A warning: If you’re not a fan of: a) infinitesimally different Porsche 911 variants, or b) anything associated with the Nürburgring, look away now, lest your blood pressure rise to worrying levels. If either (or both) of those things make you tick, though, then welcome to what may be peak car for you: the Porsche 911 GT2 RS Clubsport 25.
In short, it’s a track-only 911 special inspired greatly by ‘Grello,’ the green and yellow 911 GT3 race car (pictured below) run at the ’Ring 24 Hours by Manthey Racing, a team just in the process of blowing out 25 candles on their birthday cake. COVID-safely, of course.
“Porsche Motorsport and Manthey have won many races and championships since the team was founded 25 years ago—for example, seven times the 24 Hours at the Nürburgring,” says Matthias Scholz, Porsche’s GT Racing Cars boss. “Since 2013, the two companies have been closely affiliated.
“The 911 GT2 RS Clubsport 25 is the perfect circuit racing car for ambitious private drivers, and it’s an impressive example of engineering skill.”
It’s fundamentally quite similar to the Porsche 935 of a few years ago—a 911 GT2 RS Clubsport in a new costume, albeit not one so willfully retro this time around. Yes, this does all mean its core is effectively an old-gen 911.
“It amalgamates the respective strengths of each partner into one racing car,” we’re told, “and at the same time bridges the gap between the 991 and 992 model generations of the 911.”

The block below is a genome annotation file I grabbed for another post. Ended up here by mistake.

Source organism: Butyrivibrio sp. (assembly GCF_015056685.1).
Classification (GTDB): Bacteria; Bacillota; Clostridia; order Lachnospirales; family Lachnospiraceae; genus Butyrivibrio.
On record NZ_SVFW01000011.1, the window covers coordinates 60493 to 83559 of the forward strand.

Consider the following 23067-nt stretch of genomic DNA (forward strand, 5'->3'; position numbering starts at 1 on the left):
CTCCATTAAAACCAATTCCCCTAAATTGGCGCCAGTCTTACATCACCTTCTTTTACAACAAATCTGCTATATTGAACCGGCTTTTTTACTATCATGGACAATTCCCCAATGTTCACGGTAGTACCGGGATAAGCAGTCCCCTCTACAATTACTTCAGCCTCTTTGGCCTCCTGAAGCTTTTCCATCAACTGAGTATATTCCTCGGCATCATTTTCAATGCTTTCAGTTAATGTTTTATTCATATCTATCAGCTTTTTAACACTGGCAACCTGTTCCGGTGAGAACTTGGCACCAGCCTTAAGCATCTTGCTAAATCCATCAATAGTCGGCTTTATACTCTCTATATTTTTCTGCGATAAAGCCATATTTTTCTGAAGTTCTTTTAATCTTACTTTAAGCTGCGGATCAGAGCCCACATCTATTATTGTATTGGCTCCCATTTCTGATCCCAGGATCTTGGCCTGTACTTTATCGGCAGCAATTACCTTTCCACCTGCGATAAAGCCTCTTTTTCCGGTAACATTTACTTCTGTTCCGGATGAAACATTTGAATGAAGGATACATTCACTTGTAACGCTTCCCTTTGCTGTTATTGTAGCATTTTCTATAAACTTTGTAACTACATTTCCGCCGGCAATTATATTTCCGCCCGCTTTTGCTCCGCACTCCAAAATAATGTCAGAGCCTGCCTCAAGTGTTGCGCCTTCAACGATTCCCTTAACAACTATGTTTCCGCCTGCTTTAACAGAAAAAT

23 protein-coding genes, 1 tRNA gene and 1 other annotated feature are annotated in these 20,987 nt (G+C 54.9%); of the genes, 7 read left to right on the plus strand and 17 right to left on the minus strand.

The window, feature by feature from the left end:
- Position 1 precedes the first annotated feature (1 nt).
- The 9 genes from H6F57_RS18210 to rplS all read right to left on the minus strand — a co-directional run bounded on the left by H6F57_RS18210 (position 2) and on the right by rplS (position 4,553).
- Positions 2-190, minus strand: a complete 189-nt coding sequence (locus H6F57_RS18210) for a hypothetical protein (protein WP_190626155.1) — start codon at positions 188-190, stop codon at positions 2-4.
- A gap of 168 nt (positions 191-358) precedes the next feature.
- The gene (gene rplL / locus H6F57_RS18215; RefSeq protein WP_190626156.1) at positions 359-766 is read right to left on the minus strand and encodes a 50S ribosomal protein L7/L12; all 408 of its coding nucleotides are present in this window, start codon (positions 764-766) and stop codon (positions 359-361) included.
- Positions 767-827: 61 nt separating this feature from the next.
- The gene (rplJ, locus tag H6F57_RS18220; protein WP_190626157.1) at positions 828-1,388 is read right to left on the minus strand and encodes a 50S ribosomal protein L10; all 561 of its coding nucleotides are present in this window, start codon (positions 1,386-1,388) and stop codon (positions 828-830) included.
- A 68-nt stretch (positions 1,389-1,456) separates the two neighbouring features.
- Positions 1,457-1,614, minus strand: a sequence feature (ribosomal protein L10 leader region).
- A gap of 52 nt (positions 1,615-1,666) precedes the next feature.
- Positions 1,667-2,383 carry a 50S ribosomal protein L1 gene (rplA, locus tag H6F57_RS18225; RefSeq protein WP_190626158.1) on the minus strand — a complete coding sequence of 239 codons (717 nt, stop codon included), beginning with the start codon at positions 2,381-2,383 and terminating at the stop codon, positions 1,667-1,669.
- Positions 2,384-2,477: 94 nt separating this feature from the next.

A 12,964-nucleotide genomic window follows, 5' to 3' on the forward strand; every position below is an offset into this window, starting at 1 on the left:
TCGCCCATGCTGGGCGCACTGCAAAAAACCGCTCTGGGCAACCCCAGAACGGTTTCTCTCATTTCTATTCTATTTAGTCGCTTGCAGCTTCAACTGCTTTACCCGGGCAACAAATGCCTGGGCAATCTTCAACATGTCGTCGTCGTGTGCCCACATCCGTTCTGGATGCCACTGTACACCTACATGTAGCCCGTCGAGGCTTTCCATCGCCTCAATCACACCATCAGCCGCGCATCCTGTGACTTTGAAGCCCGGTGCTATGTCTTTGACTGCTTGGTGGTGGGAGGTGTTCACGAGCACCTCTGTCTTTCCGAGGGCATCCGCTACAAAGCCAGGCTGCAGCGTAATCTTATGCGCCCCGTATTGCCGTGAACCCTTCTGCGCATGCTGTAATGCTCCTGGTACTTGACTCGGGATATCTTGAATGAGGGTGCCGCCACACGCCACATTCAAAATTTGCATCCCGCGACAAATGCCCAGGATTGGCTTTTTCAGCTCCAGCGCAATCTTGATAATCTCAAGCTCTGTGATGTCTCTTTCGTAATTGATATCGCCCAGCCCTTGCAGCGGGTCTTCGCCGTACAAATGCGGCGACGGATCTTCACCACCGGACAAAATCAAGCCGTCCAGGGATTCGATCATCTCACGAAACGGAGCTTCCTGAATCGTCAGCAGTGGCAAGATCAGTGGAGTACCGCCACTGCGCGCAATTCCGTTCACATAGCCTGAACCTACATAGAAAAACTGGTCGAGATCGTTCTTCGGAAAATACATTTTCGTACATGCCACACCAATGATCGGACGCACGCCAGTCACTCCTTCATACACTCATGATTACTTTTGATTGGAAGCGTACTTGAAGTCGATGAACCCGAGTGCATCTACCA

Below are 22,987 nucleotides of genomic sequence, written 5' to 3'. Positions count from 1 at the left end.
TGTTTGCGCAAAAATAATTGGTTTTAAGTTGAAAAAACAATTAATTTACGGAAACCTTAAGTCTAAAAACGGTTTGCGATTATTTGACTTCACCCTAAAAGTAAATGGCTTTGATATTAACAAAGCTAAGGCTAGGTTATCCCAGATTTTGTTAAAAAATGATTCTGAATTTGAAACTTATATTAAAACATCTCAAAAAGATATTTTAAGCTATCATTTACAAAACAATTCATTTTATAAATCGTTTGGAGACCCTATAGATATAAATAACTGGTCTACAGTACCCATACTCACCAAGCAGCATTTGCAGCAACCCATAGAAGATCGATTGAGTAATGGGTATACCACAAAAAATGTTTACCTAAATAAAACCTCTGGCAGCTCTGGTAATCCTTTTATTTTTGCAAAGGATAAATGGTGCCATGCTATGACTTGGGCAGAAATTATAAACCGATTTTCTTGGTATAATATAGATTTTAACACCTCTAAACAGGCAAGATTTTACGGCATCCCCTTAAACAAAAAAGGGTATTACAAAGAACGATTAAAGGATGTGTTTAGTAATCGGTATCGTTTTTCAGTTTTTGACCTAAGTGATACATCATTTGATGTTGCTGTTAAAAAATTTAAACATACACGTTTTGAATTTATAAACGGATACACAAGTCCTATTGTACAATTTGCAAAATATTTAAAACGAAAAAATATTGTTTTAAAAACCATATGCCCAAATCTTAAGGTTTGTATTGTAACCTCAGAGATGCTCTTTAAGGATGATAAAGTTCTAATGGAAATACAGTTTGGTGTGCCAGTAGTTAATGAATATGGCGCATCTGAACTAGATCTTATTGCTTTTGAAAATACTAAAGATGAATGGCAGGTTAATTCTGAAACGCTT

Manthey came with the technical ideas, while Porsche designed it. So, what we have is the ultimate expression of Porsche 911 design, with race influence galore, not least yellow and green accents for all the Grello fans to enjoy. Really got your anorak buttoned up? You’ll have spotted headlamps hoicked from an unsuspecting 911 RSR Le Mans race car.
The spec is similar to that of the modern-day Porsche 935: A 3.8-liter twin-turbo flat-six provides 690hp and slings it at the rear wheels via a seven-speed PDK gearbox. Expect 0-100kph in 2.7sec and a top speed north of 320kph.
But it’s all the carryover thinking from Manthey’s racing exploits that elevates this Clubsport into something new. The underbody is all closed off. A centrally mounted radiator improves engine cooling. A square-jawed new front splitter brings yet more downforce. Air vents on the frunk lid funnel hot air over the roof and the simply spectacular rear wing. A NACA duct up front feeds cool air into the cabin, while an almighty diffuser at the back incorporates a new exhaust system.
Steering and suspension setups are shared with the 935, as are the 18in center-locking wheels perched on either end of wider tracks. But Porsche asserts that this car has its very own character—“straightforward and meticulous, flexible and uncompromising”—which does sound a little like gobbledegook when you really think about it.
But let’s not get hung up on that. If this thing isn’t utterly enthralling on track, the world has probably ceased turning on its axis.
NOTE: This article first appeared on TopGear.com. Minor edits have been made.
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